Frankenstein, the classic novel written by English author Mary Shelley at the young age of nineteen, contains heavy influences of the Christian religion, which played an imperative role in European culture during the early nineteenth century. Shelley's novel is replete with biblical allusions and parallels as it tells the story of a young, knowledge-seeking scientist, Victor Frankenstein, and his human-inspired monstrous Creation. Throughout Frankenstein, connections to Christianity through biblical references such as Paradise Lost by John Milton are evident, as well as the overwhelming and undeniable notion that God will undoubtedly punish those who threaten his superiority.
The main character, Victor Frankenstein, said, "Learn from me…how dangerous is the acquirement of knowledge, and how much happier that man is who believes his native town to be the world, than he who aspires to become greater than his nature will allow." (50, Shelley). By nature, Mary Shelley was referring to God, as she warns man not to challenge or aim to be more powerful than God. With Shelley's warning of obtaining knowledge accompanies the connection to the biblical tale of The Creation of Adam and Eve. Victor Frankenstein's knowledge is a significant representation of the Tree of Knowledge of Good and Evil, while his Creation represents the Tree of Life, both of which were prohibited by God. Frankenstein's scientific revelation threatened the very foundation of God's superiority, his sole ability to create life. God gave Victor the ultimate punishment of death for such an unbelievable threat. On page 269, when Shelley says, "About half an hour afterwards he attempted to speak, but was unable; he pressed my hand feebly, and his eyes closed...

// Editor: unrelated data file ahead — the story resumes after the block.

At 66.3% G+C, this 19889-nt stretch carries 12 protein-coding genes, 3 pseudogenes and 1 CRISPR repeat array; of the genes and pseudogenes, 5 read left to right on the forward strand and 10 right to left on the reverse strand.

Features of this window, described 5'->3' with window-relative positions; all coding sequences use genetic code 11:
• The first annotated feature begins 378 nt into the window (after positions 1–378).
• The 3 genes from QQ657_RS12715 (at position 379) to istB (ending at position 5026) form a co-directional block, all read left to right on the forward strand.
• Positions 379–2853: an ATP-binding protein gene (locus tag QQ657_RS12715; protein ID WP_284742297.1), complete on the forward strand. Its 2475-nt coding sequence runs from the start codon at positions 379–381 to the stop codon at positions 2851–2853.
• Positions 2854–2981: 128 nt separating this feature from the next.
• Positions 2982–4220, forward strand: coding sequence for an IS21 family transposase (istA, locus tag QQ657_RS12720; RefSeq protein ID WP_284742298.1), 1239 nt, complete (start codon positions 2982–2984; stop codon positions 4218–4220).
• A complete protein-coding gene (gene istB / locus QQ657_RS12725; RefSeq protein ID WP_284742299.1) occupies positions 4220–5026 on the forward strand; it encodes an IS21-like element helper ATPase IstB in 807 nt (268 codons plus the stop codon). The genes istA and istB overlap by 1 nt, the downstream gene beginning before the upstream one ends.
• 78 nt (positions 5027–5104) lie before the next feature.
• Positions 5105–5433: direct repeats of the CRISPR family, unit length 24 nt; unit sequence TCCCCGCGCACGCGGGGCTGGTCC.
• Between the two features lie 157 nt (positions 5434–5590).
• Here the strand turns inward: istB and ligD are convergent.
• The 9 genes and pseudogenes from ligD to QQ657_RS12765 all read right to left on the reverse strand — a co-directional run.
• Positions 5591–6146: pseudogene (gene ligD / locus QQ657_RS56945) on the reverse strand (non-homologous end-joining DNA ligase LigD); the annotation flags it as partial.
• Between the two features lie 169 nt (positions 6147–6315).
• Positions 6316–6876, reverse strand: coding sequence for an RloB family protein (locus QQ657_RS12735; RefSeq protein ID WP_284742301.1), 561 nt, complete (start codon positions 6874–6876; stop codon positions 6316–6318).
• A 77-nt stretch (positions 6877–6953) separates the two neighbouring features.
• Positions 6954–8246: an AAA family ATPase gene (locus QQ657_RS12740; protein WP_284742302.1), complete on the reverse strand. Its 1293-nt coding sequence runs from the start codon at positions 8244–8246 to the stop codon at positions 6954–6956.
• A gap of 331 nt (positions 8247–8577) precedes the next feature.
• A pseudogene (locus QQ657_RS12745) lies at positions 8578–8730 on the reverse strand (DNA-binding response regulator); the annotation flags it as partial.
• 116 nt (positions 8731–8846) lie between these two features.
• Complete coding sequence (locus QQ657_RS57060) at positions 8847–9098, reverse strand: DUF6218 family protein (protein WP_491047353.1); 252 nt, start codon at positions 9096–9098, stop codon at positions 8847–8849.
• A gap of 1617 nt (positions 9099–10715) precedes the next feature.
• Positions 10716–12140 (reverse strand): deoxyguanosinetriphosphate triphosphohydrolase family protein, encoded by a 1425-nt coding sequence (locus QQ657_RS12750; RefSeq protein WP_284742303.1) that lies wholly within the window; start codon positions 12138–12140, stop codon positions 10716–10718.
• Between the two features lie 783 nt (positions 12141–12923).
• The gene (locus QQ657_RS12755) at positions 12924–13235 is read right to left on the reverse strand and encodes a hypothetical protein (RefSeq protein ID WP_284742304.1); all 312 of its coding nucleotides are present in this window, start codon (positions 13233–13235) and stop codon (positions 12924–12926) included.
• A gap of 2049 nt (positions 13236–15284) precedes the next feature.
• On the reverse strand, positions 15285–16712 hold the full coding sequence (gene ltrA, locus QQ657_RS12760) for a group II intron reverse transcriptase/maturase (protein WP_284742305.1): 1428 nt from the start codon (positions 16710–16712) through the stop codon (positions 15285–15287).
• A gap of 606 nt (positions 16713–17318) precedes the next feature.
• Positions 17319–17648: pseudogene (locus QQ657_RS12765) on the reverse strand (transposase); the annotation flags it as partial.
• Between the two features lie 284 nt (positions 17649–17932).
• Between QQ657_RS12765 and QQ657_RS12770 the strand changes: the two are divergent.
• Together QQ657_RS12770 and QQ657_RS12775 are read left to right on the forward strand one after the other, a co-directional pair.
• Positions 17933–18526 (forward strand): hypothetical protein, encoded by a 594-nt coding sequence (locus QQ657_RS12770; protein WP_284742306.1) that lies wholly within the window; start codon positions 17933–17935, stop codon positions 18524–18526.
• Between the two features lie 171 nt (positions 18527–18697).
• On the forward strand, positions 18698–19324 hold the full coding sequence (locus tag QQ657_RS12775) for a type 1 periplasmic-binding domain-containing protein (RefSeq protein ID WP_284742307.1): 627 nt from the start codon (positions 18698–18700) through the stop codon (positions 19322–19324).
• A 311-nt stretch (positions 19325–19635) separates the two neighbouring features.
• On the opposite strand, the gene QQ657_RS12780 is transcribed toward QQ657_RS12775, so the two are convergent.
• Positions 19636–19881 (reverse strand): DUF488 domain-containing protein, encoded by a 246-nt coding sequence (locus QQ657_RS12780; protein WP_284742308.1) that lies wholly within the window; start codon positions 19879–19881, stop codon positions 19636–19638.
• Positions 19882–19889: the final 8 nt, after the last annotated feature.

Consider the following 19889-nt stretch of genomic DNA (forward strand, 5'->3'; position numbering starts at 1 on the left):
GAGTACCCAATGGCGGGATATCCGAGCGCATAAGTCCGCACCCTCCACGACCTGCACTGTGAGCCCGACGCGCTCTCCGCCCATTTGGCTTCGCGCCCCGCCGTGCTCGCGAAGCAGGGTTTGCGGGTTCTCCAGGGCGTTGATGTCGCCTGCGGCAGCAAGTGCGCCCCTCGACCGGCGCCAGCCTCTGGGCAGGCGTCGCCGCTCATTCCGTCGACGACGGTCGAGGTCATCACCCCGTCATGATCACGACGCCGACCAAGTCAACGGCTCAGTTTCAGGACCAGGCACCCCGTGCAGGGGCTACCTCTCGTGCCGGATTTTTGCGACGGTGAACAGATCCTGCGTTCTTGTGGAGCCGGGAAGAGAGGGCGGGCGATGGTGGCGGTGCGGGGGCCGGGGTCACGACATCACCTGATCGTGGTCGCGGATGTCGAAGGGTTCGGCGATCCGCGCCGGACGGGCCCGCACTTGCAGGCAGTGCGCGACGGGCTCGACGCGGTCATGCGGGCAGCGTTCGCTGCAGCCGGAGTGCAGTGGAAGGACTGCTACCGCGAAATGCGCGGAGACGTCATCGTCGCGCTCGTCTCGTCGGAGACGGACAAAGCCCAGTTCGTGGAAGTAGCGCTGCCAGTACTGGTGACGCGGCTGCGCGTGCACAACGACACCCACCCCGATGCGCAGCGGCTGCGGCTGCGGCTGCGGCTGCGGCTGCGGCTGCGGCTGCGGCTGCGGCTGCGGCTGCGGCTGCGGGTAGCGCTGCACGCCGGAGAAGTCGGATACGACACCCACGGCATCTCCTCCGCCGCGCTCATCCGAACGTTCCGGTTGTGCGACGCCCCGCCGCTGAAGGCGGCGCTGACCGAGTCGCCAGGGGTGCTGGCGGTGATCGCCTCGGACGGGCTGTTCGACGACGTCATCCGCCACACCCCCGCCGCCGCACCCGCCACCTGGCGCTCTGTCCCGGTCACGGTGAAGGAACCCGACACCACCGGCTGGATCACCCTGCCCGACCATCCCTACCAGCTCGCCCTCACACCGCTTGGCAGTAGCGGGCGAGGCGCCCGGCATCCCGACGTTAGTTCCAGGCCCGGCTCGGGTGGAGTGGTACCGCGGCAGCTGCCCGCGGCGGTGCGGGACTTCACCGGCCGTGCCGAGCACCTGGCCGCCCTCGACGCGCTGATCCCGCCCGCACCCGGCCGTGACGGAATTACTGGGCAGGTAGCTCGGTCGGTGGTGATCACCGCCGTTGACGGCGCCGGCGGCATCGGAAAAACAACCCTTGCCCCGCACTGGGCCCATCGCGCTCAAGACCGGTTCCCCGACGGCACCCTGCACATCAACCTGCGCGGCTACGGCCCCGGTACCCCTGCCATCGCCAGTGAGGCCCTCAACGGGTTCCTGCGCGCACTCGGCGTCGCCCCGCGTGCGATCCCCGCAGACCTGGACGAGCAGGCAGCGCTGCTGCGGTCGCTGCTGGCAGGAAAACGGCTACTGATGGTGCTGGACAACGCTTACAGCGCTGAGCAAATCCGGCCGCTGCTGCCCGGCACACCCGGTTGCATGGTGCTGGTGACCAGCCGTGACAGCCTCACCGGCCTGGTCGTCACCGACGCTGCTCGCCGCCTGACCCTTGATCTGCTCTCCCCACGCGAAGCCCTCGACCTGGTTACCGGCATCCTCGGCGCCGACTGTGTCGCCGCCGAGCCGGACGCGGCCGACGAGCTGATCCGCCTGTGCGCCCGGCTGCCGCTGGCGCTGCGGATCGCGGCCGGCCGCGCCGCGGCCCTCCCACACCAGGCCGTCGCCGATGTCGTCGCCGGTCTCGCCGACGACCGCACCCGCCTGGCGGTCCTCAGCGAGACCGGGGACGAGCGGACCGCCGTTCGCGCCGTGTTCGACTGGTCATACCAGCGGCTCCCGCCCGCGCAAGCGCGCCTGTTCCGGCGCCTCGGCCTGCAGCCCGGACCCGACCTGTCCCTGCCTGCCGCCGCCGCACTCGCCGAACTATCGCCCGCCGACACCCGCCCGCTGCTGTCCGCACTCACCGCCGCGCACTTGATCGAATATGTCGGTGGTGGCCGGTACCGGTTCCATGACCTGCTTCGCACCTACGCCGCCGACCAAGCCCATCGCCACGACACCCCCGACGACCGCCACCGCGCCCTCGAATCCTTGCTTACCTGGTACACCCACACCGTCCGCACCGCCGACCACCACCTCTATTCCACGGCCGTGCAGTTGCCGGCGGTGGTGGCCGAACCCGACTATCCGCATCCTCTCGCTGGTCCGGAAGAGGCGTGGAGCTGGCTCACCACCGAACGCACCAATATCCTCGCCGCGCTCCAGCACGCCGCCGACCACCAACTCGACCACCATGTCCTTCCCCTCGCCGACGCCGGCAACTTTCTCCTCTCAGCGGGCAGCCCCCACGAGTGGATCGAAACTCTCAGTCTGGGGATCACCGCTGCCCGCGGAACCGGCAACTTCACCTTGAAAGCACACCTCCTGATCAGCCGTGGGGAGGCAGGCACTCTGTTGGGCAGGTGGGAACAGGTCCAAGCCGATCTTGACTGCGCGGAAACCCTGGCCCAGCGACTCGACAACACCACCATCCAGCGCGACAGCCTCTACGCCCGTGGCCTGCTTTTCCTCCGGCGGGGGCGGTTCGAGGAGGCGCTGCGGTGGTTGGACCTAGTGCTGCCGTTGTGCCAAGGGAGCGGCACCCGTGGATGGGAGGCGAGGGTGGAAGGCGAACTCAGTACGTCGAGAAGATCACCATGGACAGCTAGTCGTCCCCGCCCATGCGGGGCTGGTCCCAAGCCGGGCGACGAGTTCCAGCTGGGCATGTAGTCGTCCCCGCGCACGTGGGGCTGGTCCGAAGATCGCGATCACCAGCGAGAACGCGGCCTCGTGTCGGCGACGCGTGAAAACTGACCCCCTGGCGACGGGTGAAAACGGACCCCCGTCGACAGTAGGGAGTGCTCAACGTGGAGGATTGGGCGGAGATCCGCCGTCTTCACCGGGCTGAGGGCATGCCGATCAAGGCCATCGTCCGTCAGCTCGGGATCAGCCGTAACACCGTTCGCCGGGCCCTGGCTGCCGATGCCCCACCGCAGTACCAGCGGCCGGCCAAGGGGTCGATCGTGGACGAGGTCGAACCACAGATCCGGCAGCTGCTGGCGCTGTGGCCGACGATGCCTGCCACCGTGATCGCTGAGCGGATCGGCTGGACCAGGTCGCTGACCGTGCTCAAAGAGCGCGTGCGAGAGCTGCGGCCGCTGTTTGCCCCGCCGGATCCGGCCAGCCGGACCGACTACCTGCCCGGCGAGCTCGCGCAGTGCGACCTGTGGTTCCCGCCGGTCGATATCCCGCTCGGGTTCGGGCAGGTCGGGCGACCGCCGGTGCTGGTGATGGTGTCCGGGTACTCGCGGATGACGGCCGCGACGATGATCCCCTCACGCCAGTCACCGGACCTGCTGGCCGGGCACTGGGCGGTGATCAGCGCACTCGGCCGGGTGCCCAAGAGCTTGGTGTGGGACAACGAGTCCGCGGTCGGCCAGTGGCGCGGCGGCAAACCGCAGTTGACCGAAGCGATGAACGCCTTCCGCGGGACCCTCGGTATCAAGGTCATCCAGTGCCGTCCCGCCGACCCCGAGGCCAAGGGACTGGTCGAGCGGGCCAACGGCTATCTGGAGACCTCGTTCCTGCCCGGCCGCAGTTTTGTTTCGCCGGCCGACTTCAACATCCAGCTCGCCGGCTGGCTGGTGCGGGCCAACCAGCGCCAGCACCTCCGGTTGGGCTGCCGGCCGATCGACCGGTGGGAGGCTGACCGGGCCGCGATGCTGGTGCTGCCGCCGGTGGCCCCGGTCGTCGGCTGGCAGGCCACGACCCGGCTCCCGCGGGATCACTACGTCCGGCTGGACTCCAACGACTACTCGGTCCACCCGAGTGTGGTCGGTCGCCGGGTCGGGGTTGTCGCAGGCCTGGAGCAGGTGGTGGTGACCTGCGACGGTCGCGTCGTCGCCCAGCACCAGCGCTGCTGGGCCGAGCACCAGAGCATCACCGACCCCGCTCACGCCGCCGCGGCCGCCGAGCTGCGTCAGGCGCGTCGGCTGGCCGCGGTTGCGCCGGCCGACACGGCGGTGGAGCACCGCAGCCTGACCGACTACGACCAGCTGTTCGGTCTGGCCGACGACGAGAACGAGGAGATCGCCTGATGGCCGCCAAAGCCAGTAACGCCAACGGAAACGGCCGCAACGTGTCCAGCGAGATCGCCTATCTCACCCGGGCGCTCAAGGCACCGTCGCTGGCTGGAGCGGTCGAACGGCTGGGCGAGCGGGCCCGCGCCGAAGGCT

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...e who threaten his superiority in the way that Victor did by planning to destroy the Creation.
Although Mary Shelley's first romantic piece of writing, Frankenstein, has lost some of its vast meanings since the influence of the horror-ridden 1931 Frankenstein movie featuring Boris Karloff, the novel itself allows for a variety of complex interpretations. Undeniably, there are many biblical connections throughout the text, which relate to the heavy influence of Christianity in England in the early 1800s. As a major ideal of Christianity at this time, Mary Shelley's book reflects the notion that God is all-powerful and holds ultimate superiority throughout the universe. Frankenstein originated as a novel intended to exploit the power of God and his intolerance to those who aim to threaten his greatness, and act as an example of what happens when God is challenged.
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